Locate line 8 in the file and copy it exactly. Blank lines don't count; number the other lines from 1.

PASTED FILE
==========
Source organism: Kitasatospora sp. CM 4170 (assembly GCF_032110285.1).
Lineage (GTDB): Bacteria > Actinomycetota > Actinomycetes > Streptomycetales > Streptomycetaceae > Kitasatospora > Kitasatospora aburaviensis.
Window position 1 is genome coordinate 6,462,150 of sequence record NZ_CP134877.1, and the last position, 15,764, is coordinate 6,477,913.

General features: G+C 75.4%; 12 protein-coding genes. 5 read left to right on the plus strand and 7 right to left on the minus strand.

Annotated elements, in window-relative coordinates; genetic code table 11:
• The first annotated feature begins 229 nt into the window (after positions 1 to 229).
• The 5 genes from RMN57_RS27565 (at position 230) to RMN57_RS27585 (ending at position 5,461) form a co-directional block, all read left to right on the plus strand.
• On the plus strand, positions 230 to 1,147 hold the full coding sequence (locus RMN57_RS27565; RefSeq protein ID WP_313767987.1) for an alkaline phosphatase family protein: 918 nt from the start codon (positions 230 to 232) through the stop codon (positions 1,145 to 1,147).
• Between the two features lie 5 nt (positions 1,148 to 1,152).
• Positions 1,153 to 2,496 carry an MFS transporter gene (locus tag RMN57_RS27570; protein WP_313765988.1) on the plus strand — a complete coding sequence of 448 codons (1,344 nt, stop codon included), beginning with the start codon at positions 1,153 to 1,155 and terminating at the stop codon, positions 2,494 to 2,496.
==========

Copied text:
• On the plus strand, positions 230 to 1,147 hold the full coding sequence (locus RMN57_RS27565; RefSeq protein ID WP_313767987.1) for an alkaline phosphatase family protein: 918 nt from the start codon (positions 230 to 232) through the stop codon (positions 1,145 to 1,147).